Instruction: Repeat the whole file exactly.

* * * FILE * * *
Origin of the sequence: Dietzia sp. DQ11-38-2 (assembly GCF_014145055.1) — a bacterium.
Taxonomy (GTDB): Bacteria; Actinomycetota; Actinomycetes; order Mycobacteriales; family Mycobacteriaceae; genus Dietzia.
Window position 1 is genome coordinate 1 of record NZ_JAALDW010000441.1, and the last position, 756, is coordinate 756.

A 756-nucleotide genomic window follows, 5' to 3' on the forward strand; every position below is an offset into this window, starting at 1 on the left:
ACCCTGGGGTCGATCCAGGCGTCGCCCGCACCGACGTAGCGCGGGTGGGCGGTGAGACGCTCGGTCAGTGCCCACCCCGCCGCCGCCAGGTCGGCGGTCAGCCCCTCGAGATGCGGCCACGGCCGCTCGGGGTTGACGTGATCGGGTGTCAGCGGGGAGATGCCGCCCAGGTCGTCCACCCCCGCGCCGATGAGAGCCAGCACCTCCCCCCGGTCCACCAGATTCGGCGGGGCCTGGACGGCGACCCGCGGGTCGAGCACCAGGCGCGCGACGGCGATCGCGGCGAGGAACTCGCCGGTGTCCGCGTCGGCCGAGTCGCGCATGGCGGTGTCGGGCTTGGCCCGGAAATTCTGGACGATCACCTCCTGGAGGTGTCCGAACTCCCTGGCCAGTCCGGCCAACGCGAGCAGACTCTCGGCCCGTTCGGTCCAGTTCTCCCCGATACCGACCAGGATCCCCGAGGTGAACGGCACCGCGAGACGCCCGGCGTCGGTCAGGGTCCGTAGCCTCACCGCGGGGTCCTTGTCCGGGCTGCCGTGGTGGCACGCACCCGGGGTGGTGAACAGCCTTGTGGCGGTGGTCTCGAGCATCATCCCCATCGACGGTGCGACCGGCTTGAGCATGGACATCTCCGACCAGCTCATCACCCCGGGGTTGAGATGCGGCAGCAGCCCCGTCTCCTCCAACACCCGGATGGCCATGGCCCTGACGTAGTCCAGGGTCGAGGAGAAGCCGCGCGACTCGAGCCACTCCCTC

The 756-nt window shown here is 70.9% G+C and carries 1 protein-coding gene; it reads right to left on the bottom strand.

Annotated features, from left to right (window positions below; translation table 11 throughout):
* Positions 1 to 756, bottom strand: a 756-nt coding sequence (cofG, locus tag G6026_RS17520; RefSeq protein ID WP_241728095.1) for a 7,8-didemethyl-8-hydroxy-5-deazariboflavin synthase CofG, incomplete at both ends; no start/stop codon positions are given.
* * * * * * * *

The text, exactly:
Origin of the sequence: Dietzia sp. DQ11-38-2 (assembly GCF_014145055.1) — a bacterium.
Taxonomy (GTDB): Bacteria; Actinomycetota; Actinomycetes; order Mycobacteriales; family Mycobacteriaceae; genus Dietzia.
Window position 1 is genome coordinate 1 of record NZ_JAALDW010000441.1, and the last position, 756, is coordinate 756.

A 756-nucleotide genomic window follows, 5' to 3' on the forward strand; every position below is an offset into this window, starting at 1 on the left:
ACCCTGGGGTCGATCCAGGCGTCGCCCGCACCGACGTAGCGCGGGTGGGCGGTGAGACGCTCGGTCAGTGCCCACCCCGCCGCCGCCAGGTCGGCGGTCAGCCCCTCGAGATGCGGCCACGGCCGCTCGGGGTTGACGTGATCGGGTGTCAGCGGGGAGATGCCGCCCAGGTCGTCCACCCCCGCGCCGATGAGAGCCAGCACCTCCCCCCGGTCCACCAGATTCGGCGGGGCCTGGACGGCGACCCGCGGGTCGAGCACCAGGCGCGCGACGGCGATCGCGGCGAGGAACTCGCCGGTGTCCGCGTCGGCCGAGTCGCGCATGGCGGTGTCGGGCTTGGCCCGGAAATTCTGGACGATCACCTCCTGGAGGTGTCCGAACTCCCTGGCCAGTCCGGCCAACGCGAGCAGACTCTCGGCCCGTTCGGTCCAGTTCTCCCCGATACCGACCAGGATCCCCGAGGTGAACGGCACCGCGAGACGCCCGGCGTCGGTCAGGGTCCGTAGCCTCACCGCGGGGTCCTTGTCCGGGCTGCCGTGGTGGCACGCACCCGGGGTGGTGAACAGCCTTGTGGCGGTGGTCTCGAGCATCATCCCCATCGACGGTGCGACCGGCTTGAGCATGGACATCTCCGACCAGCTCATCACCCCGGGGTTGAGATGCGGCAGCAGCCCCGTCTCCTCCAACACCCGGATGGCCATGGCCCTGACGTAGTCCAGGGTCGAGGAGAAGCCGCGCGACTCGAGCCACTCCCTC

The 756-nt window shown here is 70.9% G+C and carries 1 protein-coding gene; it reads right to left on the bottom strand.

Annotated features, from left to right (window positions below; translation table 11 throughout):
* Positions 1 to 756, bottom strand: a 756-nt coding sequence (cofG, locus tag G6026_RS17520; RefSeq protein ID WP_241728095.1) for a 7,8-didemethyl-8-hydroxy-5-deazariboflavin synthase CofG, incomplete at both ends; no start/stop codon positions are given.